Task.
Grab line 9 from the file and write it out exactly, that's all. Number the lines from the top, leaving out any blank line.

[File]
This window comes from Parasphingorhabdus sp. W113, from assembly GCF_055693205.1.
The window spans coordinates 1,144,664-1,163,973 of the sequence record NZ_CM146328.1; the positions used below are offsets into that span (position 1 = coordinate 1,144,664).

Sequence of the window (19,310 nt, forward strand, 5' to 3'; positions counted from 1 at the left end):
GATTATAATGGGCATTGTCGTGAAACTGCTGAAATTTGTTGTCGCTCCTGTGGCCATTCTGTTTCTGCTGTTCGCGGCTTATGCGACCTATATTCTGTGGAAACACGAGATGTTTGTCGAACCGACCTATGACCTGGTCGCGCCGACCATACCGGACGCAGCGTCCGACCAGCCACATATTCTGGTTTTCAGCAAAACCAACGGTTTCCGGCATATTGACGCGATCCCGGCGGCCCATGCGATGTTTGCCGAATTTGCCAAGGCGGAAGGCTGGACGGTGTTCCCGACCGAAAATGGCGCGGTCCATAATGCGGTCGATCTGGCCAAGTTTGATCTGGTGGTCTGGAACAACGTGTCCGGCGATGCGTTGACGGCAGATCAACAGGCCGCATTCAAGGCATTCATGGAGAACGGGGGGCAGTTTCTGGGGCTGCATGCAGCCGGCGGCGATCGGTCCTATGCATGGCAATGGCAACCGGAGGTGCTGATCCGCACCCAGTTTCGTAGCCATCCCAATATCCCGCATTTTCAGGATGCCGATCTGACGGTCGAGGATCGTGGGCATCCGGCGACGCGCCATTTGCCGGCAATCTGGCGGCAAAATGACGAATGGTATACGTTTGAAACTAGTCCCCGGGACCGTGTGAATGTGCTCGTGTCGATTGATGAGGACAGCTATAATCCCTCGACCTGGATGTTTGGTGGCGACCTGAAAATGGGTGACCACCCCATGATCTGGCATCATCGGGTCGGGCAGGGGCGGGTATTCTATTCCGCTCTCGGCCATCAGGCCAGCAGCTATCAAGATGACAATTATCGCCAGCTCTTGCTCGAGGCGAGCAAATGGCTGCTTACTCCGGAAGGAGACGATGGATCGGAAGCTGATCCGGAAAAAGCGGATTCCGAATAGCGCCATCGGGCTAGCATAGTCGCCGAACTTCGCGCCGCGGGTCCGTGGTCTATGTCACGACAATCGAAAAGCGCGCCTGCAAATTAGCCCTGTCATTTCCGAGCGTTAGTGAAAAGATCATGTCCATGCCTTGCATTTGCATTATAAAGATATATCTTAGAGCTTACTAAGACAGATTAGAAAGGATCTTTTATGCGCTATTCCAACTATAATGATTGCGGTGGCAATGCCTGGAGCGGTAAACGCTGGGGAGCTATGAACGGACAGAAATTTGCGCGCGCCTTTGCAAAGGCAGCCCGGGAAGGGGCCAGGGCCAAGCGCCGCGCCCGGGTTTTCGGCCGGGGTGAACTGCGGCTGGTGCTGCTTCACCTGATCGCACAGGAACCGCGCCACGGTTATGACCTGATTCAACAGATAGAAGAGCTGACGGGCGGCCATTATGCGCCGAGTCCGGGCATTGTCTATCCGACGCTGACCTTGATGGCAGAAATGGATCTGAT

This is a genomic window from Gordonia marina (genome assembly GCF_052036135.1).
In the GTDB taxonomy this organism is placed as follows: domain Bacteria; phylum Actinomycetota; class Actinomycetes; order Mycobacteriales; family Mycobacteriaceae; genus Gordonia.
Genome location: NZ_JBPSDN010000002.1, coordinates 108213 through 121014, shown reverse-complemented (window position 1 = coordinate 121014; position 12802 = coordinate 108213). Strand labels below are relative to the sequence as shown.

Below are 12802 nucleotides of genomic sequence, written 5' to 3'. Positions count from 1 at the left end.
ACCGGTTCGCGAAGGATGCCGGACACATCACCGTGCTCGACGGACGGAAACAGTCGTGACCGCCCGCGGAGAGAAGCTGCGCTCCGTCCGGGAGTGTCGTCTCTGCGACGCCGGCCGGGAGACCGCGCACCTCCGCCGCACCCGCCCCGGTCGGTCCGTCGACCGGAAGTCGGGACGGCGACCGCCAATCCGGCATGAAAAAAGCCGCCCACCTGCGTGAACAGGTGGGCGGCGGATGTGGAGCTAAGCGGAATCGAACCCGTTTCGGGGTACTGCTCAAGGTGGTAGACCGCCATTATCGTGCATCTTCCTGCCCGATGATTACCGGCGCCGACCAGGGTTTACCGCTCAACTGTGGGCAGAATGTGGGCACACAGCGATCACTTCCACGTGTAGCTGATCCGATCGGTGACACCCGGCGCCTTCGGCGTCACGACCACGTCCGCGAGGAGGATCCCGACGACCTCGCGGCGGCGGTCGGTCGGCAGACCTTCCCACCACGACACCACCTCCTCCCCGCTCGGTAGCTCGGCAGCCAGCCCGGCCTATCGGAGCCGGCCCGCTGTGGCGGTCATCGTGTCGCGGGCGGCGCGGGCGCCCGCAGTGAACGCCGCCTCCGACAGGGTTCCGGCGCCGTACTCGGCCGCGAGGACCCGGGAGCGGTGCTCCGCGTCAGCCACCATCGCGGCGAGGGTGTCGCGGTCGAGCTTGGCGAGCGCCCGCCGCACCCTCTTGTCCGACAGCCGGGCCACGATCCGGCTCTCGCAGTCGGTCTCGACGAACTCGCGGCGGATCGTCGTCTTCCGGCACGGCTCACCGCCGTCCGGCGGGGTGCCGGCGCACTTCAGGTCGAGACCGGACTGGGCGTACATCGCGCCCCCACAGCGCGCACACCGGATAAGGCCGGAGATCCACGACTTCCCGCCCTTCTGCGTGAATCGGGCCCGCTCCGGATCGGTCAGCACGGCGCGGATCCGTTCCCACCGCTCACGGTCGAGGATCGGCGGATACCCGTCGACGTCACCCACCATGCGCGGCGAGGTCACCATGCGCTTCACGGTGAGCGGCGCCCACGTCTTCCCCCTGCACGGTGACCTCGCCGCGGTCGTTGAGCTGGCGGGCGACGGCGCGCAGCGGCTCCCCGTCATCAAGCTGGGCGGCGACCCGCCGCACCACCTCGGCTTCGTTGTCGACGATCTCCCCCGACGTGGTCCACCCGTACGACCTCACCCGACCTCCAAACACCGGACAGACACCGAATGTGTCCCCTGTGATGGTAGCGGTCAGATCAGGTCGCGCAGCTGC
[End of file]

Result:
ACCGGTTCGCGAAGGATGCCGGACACATCACCGTGCTCGACGGACGGAAACAGTCGTGACCGCCCGCGGAGAGAAGCTGCGCTCCGTCCGGGAGTGTCGTCTCTGCGACGCCGGCCGGGAGACCGCGCACCTCCGCCGCACCCGCCCCGGTCGGTCCGTCGACCGGAAGTCGGGACGGCGACCGCCAATCCGGCATGAAAAAAGCCGCCCACCTGCGTGAACAGGTGGGCGGCGGATGTGGAGCTAAGCGGAATCGAACCCGTTTCGGGGTACTGCTCAAGGTGGTAGACCGCCATTATCGTGCATCTTCCTGCCCGATGATTACCGGCGCCGACCAGGGTTTACCGCTCAACTGTGGGCAGAATGTGGGCACACAGCGATCACTTCCACGTGTAGCTGATCCGATCGGTGACACCCGGCGCCTTCGGCGTCACGACCACGTCCGCGAGGAGGATCCCGACGACCTCGCGGCGGCGGTCGGTCGGCAGACCTTCCCACCACGACACCACCTCCTCCCCGCTCGGTAGCTCGGCAGCCAGCCCGGCCTATCGGAGCCGGCCCGCTGTGGCGGTCATCGTGTCGCGGGCGGCGCGGGCGCCCGCAGTGAACGCCGCCTCCGACAGGGTTCCGGCGCCGTACTCGGCCGCGAGGACCCGGGAGCGGTGCTCCGCGTCAGCCACCATCGCGGCGAGGGTGTCGCGGTCGAGCTTGGCGAGCGCCCGCCGCACCCTCTTGTCCGACAGCCGGGCCACGATCCGGCTCTCGCAGTCGGTCTCGACGAACTCGCGGCGGATCGTCGTCTTCCGGCACGGCTCACCGCCGTCCGGCGGGGTGCCGGCGCACTTCAGGTCGAGACCGGACTGGGCGTACATCGCGCCCCCACAGCGCGCACACCGGATAAGGCCGGAGATCCACGACTTCCCGCCCTTCTGCGTGAATCGGGCCCGCTCCGGATCGGTCAGCACGGCGCGGATCCGTTCCCACCGCTCACGGTCGAGGATCGGCGGATACCCGTCGACGTCACCCACCATGCGCGGCGAGGTCACCATGCGCTTCACGGTGAGCGGCGCCCACGTCTTCCCCCTGCACGGTGACCTCGCCGCGGTCGTTGAGCTGGCGGGCGACGGCGCGCAGCGGCTCCCCGTCATCAAGCTGGGCGGCGACCCGCCGCACCACCTCGGCTTCGTTGTCGACGATCTCCCCCGACGTGGTCCACCCGTACGACCTCACCCGACCTCCAAACACCGGACAGACACCGAATGTGTCCCCTGTGATGGTAGCGGTCAGATCAGGTCGCGCAGCTGC